Policies in Conflict: Undermining Corporate Self-Policing


By Joe Murphy, JD, CCEP, CCEP-I
Compliance Strategists

The Rutgers University Law Review has published, Joseph E. Murphy, Policies in Conflict: Undermining Corporate Self-Policing, 69 Rutgers U.L. Rev. 42 (2017).  This article exposes the realities of how the legal system, instead of actively promoting effective compliance and ethics programs, has in many ways undercut such programs.  It also points out the weaknesses in programs today, due to these undercurrents and the failure of government to take a more consistent and proactive approach. It concludes with a practical solution to balance the competing interests and make clear that effective compliance and ethics programs serve an essential public interest and deserve government’s full support.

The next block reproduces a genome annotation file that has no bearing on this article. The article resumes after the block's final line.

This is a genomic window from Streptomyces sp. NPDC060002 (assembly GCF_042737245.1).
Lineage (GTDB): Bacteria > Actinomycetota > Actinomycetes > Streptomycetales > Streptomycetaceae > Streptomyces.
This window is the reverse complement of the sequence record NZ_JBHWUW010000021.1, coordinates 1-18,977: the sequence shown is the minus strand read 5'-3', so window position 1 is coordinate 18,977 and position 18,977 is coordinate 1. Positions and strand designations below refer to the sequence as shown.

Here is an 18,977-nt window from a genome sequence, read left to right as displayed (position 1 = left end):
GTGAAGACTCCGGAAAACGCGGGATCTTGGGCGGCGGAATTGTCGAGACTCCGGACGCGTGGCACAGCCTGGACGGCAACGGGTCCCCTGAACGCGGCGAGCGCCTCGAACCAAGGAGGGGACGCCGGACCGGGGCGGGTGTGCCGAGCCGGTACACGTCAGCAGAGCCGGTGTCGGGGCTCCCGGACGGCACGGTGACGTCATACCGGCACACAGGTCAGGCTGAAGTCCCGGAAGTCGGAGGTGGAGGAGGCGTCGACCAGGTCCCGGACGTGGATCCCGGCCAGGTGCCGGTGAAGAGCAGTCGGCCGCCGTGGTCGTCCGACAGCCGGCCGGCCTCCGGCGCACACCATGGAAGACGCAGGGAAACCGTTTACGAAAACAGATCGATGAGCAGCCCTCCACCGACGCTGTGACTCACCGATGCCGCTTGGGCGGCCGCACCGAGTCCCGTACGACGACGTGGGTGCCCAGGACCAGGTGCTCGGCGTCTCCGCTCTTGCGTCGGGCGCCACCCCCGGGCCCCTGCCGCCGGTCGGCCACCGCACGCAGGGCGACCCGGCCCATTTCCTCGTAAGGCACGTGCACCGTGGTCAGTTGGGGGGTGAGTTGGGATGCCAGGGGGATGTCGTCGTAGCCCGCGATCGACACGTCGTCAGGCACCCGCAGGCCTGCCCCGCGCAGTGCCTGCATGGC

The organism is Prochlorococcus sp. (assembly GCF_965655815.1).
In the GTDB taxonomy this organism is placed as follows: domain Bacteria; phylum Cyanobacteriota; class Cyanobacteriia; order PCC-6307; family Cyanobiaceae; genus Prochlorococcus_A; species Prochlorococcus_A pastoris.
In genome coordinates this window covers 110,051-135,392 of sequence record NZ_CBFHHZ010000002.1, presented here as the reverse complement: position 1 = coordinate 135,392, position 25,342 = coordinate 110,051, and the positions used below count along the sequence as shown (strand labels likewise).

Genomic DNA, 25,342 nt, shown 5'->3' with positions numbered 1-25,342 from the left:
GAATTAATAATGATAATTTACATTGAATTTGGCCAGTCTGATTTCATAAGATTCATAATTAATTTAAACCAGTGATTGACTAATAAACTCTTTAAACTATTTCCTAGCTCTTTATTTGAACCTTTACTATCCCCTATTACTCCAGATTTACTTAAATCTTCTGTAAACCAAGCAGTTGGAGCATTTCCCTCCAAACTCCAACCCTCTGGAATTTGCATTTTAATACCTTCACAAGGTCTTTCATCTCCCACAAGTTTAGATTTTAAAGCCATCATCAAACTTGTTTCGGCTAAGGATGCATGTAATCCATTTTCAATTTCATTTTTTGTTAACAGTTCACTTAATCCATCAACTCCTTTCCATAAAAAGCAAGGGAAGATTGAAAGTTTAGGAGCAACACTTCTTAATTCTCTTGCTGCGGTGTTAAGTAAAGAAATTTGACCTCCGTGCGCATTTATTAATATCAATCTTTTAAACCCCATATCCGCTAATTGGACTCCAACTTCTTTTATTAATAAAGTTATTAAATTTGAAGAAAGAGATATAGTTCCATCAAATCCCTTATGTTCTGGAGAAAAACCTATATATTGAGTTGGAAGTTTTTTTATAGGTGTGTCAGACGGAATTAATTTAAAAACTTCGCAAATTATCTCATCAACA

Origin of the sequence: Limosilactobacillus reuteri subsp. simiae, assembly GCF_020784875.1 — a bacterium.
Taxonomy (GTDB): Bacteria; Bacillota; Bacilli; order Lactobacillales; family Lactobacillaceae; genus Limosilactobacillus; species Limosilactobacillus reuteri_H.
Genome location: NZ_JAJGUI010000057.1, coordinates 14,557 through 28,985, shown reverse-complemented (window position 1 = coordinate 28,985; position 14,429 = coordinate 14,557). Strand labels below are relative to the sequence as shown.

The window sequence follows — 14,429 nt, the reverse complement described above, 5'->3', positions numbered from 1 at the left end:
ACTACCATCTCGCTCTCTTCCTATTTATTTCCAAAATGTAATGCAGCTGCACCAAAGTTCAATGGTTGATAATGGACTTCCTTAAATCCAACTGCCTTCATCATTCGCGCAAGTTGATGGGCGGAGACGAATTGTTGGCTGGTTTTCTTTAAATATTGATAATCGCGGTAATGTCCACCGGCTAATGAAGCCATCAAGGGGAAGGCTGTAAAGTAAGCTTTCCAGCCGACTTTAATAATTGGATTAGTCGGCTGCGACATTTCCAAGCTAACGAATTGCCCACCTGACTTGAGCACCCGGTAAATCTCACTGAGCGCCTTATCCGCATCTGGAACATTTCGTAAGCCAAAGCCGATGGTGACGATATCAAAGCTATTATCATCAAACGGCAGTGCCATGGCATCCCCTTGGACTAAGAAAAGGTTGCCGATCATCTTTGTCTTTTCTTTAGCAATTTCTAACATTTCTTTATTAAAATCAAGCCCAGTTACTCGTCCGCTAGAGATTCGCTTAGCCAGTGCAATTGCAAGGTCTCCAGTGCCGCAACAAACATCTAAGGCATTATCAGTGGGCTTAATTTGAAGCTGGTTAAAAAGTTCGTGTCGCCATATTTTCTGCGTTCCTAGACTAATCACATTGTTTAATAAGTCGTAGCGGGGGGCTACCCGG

I would be interested in any comments on this subject, and thoughts on how to advance the understanding of and support for effective compliance and ethics programs.  I believe these programs, when done well, are vital to protecting the public from the harms that can come from organizational wrongdoing.

Cheers,  Joe

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  1. Not sure who I can contact from the USOC about unfair treatment of volunteers that have given a life time and dedication and finances to help the program and help our country bring home High achievements and awards. Unfair and no Explanations, just black ball, I am a high achiever and well recognized Official with golden awards for my work well done.
    I few that I’m be in scrutinized by the administration

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